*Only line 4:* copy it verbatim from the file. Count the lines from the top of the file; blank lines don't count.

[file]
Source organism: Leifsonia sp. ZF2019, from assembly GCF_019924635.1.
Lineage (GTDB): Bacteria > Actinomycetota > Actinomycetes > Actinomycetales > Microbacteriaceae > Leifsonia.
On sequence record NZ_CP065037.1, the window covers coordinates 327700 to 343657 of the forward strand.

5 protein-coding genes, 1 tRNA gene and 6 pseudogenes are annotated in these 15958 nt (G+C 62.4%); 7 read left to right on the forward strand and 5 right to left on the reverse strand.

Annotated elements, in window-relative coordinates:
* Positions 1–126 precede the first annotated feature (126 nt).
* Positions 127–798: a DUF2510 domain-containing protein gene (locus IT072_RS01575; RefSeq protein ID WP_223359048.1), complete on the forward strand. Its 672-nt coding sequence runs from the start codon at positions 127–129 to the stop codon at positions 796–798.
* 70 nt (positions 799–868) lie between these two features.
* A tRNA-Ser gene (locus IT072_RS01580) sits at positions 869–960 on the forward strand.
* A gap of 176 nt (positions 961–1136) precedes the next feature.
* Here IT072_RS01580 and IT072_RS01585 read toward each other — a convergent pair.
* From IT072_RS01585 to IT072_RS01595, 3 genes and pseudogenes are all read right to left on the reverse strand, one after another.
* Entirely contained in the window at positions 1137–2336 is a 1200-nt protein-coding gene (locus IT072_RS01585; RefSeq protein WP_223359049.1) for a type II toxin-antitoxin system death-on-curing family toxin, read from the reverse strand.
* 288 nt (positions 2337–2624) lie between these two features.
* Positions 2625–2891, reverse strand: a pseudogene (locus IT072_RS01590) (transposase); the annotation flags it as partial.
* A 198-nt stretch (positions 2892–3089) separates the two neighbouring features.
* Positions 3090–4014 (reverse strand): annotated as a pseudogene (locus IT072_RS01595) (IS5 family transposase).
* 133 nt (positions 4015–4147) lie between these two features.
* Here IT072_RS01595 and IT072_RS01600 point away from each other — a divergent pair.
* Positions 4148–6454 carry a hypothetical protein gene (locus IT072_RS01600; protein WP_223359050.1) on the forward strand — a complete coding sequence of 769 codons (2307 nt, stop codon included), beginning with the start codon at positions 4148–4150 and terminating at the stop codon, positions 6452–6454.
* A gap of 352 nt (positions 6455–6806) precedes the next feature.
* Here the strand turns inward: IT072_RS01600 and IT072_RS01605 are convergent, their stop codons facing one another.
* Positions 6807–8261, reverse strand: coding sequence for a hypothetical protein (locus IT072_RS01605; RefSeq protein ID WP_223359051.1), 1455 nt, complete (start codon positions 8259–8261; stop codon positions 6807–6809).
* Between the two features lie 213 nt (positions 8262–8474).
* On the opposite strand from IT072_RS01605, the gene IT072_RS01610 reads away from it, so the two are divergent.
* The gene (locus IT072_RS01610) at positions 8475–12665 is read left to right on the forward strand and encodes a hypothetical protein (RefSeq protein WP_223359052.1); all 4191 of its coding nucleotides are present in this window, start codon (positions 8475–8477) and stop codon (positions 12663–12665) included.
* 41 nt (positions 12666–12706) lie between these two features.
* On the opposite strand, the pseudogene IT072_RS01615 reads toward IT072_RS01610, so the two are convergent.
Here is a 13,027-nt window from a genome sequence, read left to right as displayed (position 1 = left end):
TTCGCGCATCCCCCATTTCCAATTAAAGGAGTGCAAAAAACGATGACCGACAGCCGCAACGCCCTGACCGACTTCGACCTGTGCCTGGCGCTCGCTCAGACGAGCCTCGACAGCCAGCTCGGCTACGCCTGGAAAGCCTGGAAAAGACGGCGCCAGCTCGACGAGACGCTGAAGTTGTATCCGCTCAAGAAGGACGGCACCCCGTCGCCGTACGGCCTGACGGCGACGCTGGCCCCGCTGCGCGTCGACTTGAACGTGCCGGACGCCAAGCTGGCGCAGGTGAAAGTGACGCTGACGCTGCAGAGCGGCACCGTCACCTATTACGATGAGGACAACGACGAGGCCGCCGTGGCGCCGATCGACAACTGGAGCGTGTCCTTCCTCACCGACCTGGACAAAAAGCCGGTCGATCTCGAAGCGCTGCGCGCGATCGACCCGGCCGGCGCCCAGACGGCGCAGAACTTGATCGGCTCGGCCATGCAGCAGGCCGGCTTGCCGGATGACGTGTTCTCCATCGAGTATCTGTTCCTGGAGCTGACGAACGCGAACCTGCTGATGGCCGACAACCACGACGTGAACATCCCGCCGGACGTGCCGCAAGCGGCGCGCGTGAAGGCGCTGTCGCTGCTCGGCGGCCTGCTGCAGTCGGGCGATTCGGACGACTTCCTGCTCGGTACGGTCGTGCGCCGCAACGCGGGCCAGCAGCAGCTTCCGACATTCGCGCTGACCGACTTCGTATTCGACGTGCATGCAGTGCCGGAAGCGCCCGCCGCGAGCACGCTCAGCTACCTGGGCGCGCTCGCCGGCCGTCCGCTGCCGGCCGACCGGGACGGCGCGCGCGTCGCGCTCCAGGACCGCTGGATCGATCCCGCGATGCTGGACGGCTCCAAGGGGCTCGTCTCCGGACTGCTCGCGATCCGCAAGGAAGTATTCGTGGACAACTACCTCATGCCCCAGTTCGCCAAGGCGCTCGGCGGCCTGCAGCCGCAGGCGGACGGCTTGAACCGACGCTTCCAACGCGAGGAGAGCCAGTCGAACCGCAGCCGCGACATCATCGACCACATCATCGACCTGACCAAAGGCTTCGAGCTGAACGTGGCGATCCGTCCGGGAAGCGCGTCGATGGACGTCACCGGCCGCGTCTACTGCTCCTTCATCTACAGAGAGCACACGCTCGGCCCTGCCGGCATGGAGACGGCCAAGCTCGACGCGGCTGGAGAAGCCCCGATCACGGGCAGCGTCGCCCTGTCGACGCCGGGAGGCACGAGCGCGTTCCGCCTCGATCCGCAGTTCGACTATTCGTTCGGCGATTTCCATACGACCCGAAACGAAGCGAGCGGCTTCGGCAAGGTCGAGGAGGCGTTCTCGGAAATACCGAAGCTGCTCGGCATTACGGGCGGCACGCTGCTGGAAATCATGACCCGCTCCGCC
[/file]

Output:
5 protein-coding genes, 1 tRNA gene and 6 pseudogenes are annotated in these 15958 nt (G+C 62.4%); 7 read left to right on the forward strand and 5 right to left on the reverse strand.